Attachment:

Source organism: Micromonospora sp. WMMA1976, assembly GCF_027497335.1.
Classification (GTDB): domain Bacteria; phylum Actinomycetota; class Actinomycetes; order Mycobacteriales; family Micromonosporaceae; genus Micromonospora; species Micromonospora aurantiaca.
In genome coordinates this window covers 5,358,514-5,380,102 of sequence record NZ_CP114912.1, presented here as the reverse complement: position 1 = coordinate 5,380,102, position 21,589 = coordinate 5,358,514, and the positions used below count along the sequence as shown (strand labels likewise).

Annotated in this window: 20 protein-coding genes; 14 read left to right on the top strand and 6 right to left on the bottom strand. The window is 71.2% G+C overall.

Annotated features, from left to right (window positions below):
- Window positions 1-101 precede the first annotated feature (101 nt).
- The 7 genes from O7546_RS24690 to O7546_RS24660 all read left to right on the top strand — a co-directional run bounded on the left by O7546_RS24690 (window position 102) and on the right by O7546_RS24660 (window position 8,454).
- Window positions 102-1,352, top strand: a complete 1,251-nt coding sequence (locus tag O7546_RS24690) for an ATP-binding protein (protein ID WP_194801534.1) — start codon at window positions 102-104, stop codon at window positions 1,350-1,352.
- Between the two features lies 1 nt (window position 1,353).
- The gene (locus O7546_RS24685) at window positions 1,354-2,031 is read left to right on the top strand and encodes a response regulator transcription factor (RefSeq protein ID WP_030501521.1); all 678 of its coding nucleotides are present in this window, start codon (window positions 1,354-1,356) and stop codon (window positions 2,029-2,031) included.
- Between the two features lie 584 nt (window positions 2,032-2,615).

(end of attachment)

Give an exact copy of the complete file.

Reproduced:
Source organism: Micromonospora sp. WMMA1976, assembly GCF_027497335.1.
Classification (GTDB): domain Bacteria; phylum Actinomycetota; class Actinomycetes; order Mycobacteriales; family Micromonosporaceae; genus Micromonospora; species Micromonospora aurantiaca.
In genome coordinates this window covers 5,358,514-5,380,102 of sequence record NZ_CP114912.1, presented here as the reverse complement: position 1 = coordinate 5,380,102, position 21,589 = coordinate 5,358,514, and the positions used below count along the sequence as shown (strand labels likewise).

Annotated in this window: 20 protein-coding genes; 14 read left to right on the top strand and 6 right to left on the bottom strand. The window is 71.2% G+C overall.

Annotated features, from left to right (window positions below):
- Window positions 1-101 precede the first annotated feature (101 nt).
- The 7 genes from O7546_RS24690 to O7546_RS24660 all read left to right on the top strand — a co-directional run bounded on the left by O7546_RS24690 (window position 102) and on the right by O7546_RS24660 (window position 8,454).
- Window positions 102-1,352, top strand: a complete 1,251-nt coding sequence (locus tag O7546_RS24690) for an ATP-binding protein (protein ID WP_194801534.1) — start codon at window positions 102-104, stop codon at window positions 1,350-1,352.
- Between the two features lies 1 nt (window position 1,353).
- The gene (locus O7546_RS24685) at window positions 1,354-2,031 is read left to right on the top strand and encodes a response regulator transcription factor (RefSeq protein ID WP_030501521.1); all 678 of its coding nucleotides are present in this window, start codon (window positions 1,354-1,356) and stop codon (window positions 2,029-2,031) included.
- Between the two features lie 584 nt (window positions 2,032-2,615).